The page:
Big Pharma's 'intellectual arrogance' stunts CMO partnerships, says GPCM Chair
“Innovation and ideas come from contractors. Most of us who have spent most of our lives in the pharmaceutical business in Big Pharma companies tend to have what I refer to as intellectual arrogance,” said Jim Browne, Director of JTB Consultancy, at last month’s Global Pharmaceutical Contract Manufacturing (GPCM) Conference in London, UK.
Browne, who spent ten years as Director of External Supply at GSK, argued that the history of having the best scientists and developers in-house was driving the fallacy that Big Pharma knows how to develop and manufacture products better than third-parties and this, with the continuing trend to outsource, could be holding partnerships back.
“If we were actually less arrogant and more open we might find that many of these contractors are much faster on their feet, and much smarter than we are,” Browne added. “[CMOs] are dealing with smaller margins, and lots of different companies. They pick up lots of ideas and they can be much more innovative than we are.”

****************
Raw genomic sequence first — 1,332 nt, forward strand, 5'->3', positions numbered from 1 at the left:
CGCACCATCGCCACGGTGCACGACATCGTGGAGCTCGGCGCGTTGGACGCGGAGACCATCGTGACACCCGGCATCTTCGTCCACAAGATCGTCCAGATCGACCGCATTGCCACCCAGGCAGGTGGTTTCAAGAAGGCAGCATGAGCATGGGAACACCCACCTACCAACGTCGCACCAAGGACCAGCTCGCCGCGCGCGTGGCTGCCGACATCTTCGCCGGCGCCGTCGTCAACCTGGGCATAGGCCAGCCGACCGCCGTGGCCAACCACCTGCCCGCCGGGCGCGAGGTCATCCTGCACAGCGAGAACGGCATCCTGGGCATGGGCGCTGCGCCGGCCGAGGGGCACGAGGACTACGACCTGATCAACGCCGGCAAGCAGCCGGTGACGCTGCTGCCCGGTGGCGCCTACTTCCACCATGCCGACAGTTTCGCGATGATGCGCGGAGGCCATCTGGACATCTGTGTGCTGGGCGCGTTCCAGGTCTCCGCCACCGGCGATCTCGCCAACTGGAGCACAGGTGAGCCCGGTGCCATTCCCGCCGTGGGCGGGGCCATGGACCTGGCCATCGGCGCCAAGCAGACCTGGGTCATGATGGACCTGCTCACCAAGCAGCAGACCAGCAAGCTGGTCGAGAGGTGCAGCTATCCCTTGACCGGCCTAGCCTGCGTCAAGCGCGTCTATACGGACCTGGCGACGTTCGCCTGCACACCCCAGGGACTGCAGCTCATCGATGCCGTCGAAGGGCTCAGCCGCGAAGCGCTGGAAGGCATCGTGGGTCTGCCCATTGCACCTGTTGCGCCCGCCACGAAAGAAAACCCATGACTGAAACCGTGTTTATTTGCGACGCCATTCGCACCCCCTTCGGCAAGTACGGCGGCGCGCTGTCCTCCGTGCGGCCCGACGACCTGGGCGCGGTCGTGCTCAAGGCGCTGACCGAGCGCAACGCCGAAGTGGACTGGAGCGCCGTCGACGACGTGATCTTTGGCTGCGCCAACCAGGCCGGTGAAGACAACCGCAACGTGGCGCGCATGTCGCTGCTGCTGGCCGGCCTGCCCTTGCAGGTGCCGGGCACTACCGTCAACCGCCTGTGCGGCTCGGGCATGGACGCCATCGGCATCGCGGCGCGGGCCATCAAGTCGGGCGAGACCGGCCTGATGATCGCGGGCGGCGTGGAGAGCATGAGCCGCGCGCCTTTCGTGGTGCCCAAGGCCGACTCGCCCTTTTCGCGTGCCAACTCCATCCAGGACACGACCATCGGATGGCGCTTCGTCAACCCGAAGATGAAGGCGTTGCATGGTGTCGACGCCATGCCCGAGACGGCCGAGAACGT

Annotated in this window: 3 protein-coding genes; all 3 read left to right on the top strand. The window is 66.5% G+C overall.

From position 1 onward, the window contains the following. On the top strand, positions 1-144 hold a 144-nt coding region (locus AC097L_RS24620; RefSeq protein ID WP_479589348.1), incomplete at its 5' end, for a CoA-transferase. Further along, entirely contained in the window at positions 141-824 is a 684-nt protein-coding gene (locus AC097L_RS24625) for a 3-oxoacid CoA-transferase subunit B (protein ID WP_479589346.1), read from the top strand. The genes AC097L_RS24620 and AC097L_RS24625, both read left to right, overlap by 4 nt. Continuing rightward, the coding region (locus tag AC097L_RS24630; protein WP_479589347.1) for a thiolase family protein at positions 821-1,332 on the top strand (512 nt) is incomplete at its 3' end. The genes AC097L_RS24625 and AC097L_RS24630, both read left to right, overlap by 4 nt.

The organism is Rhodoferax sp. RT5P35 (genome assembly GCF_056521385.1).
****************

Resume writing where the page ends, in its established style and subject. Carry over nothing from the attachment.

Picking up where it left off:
He continued: “We very often fall into the trap of going and telling contractors what to do, whereas in fact if we went in a more open way we might actually end up with a more efficient process.
“We [pharma] tend to be dogmatic and I think there is a big learning point there.”
One voice to rule them all…
During Browne’s talk, he also gave advice on the best practice of how a pharma operational team communicates with a third-party, avoiding what he said was “the problem of multiple voices, multiple messages and the ability of the contractor to play one [operational team member] off against another.”
He told the room it is necessary to have one voice from the pharma organisation, incorporating the procurement, supply chain, functional and quality people, in order to issue a clear message to the contractor and to ensure the contract has the relevant accountability.
He advised an integrated team could manage several CMOs, depending on the contracts, and could be organised either by region or by dose form.
“My preference (at GSK) was to do it by regions,” he said, splitting the regions with a large number of contracts (Europe and North America) into teams based on product type.
“If it was a smaller region then I would put them all together,” he said. “Having someone in the region who can visit the contractors fairly regularly and understands the working systems in that area, and speaks the right language is a big benefit.”